November 6th, 2015, 22:52 Posted By: wraggster
When a mysterious "Nintendo PlayStation" prototype with both an SNES cartridge slot and a CD drive made the rounds back in July, many remained skeptical. Not even Sony PlayStation's head of Worldwide Studios, Shuhei Yoshida, wanted to confirm its authenticity. Or perhaps he just didn't want to bring up the bad blood between his company and Nintendo over this failed collaboration.
Back in 1988, Sony inked a deal with the legendary gaming giant to add its then new CD-ROM technology to the upcoming SNES console. But when it came to money, they couldn't reach an agreement: Sony allegedly wanted to keep all the money from CD licenses and then figure out royalties with Nintendo later. As you'd imagine, Nintendo didn't take to this arrangement too kindly. Eventually, just a day after Sony unveiled this "Play Station" at the Chicago CES in 1991, Nintendo retaliated with a surprise move by publiclybreaking up with Sony in favor of Philips. Well, that partnership didn't work out for Nintendo, either. But this infamous rupture did lead to the birth of Sony's very own PlayStation, which went on to become one of the company's most profitable assets today.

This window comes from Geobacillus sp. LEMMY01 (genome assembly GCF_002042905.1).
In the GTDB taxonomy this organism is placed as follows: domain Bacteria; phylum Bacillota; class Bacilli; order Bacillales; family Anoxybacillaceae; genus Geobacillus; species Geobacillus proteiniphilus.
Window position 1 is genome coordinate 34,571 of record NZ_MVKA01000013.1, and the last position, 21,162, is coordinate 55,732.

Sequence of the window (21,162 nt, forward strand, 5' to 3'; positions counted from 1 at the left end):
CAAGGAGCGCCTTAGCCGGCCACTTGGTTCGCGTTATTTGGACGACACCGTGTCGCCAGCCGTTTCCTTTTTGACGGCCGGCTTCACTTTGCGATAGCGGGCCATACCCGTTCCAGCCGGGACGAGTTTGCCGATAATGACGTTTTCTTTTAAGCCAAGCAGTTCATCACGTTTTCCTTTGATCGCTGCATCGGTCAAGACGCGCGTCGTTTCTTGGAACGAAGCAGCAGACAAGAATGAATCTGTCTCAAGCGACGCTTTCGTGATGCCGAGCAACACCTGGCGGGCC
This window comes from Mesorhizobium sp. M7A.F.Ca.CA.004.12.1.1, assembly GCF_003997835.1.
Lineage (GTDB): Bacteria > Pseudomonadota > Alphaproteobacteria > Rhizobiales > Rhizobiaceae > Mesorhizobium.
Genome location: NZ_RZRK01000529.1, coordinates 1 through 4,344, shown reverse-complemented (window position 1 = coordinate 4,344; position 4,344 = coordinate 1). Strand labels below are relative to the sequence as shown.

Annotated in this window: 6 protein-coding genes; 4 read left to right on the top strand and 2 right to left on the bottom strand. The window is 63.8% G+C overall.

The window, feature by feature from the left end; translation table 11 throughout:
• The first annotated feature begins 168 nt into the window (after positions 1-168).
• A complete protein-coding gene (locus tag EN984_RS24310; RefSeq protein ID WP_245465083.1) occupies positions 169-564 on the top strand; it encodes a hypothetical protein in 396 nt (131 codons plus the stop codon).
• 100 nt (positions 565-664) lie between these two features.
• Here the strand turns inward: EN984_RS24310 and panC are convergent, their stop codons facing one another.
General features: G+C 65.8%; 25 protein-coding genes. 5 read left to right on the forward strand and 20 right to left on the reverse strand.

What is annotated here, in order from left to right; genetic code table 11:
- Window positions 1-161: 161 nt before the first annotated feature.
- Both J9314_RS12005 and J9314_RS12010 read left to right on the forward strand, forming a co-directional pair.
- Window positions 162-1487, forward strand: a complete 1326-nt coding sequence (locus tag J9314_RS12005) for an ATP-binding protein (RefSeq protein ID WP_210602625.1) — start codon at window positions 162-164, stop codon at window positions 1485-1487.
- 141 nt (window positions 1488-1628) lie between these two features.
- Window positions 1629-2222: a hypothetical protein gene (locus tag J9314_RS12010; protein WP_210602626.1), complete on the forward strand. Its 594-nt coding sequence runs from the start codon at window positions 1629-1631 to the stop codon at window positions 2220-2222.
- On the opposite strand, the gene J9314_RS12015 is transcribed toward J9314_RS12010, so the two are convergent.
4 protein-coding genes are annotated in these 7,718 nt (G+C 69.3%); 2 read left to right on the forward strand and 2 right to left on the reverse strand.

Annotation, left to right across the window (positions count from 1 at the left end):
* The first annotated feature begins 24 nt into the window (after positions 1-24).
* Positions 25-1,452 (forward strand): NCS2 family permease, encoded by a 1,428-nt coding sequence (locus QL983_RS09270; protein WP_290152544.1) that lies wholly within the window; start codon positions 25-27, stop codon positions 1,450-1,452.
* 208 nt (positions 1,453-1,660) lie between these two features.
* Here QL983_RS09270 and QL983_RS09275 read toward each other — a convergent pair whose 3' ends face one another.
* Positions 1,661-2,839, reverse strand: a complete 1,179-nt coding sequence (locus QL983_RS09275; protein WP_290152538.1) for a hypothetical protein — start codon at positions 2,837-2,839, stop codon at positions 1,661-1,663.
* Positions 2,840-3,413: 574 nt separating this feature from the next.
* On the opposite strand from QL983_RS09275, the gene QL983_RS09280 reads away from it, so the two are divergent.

The "Nintendo PlayStation" is now the stuff of gaming legend, with reportedly only about 200 prototypes ever produced. But, as luck would have it, one of those systems fell into the hands of a father and son: Terry and Dan Diebold. We met up with the Diebolds in Hong Kong, where they were in town for a retro gaming expo, to hear how it ended up in their possession. Most importantly, we got to turn the "Nintendo PlayStation" on, play a couple of SNES games on it, and even take it apart to see if we could fix the dormant CD drive.
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